Several Orioles pointed to their strong finish to last season after Showalter took over as proof that there is still plenty to be gained over the final 21/2 months. However, the key to that run was the Orioles' starting pitching, a group that is in shambles.

The Orioles' projected five-man rotation when spring training broke was Guthrie, Matusz, Chris Tillman, Arrieta and Brad Bergesen. Britton was promoted to the big leagues when Matusz went to the disabled list on Opening Day.

Of that group, Matusz and Tillman are getting uneven results in Triple-A, Britton is in Double-A after compiling a 6.86 ERA over his past eight big league starts, Arrieta has had recent elbow discomfort, and Bergesen and his 5.65 ERA are in the bullpen. Their issues — and the organization's alarming lack of pitching depth — have forced the club to rely on career minor leaguers such as Mitch Atkins, Chris Jakubauskas and Alfredo Simon to make starts.

It's no wonder that the Orioles have the worst team ERA in baseball at 4.76. The ERA of their starters is 5.00, third worst in the game, ahead of those of the Kansas City Royals (5.13) and Chicago Cubs (5.29). Orioles starters have gone six innings or more twice in the past 16 games, compiling a 9.56 ERA during that span and taxing an already-vulnerable bullpen.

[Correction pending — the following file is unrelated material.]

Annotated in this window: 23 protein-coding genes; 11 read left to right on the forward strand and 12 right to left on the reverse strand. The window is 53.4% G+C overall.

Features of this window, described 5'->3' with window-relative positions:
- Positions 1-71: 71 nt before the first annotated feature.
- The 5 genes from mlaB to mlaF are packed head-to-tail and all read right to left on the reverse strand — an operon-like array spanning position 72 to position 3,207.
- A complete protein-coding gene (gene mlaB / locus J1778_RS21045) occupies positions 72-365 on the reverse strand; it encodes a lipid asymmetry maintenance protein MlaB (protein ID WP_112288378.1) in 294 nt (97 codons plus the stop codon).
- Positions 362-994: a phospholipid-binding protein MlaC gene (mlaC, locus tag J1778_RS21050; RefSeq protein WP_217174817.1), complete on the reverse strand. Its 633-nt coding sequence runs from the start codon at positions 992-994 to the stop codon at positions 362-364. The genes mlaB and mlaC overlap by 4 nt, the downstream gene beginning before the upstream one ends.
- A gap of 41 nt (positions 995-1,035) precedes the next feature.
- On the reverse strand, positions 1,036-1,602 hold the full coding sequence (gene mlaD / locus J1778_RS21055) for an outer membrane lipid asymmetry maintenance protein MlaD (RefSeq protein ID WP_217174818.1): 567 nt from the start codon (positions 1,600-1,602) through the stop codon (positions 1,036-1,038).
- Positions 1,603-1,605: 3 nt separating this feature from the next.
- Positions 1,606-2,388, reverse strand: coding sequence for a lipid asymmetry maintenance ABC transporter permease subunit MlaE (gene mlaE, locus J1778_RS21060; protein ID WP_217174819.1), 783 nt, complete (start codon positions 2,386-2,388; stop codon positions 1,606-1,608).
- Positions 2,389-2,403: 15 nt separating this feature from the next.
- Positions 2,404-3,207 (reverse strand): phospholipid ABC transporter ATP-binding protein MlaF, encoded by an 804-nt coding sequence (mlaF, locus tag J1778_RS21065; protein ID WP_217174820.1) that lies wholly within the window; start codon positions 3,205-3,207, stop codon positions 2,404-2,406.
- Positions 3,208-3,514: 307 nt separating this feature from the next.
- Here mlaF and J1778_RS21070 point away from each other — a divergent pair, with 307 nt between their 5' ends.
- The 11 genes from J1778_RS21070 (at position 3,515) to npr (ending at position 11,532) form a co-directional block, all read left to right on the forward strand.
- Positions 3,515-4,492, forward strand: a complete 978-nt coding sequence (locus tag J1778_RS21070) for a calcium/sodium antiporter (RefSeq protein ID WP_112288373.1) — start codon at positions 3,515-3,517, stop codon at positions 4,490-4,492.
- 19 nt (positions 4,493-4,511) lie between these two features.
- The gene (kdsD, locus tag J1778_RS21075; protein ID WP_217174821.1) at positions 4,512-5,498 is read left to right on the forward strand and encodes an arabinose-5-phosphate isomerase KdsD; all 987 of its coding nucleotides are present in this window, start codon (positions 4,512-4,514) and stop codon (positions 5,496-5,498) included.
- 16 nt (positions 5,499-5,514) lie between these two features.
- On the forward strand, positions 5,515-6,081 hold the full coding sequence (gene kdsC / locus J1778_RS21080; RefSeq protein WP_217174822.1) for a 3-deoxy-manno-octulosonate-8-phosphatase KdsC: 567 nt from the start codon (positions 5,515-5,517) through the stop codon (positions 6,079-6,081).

"We knew going in that we were depending on our young starting pitching and that they will continue to perform to the level close that they did the last two months last year. Up until this point, they haven't been able to do it," MacPhail said. "We just got to get the starting pitching back on track. We've only had like three quality starts in the last three weeks. That is going to take a toll on all aspects of the team."

Basically, the Orioles are left hoping for a similar pitching renaissance to the one that occurred last year, when the starters posted a 3.10 ERA after Showalter took over Aug. 2.

"I am not going to say the world is going to end if we don't win X number of games," Showalter said. "Nothing is ever as good as it seems, nothing is ever as bad as it seems. You try to stay positive. You are talking to a guy who lost 97 games [with the Arizona Diamondbacks in 1998] and then we won 100 [with Arizona] the next year. I know how quickly things can change, good and bad. It gives you a grip on reality. I've told you all along, if we get the starting pitching figured out, we are going to have some fun."

Baltimore Sun reporter Dan Connolly contributed to this article.

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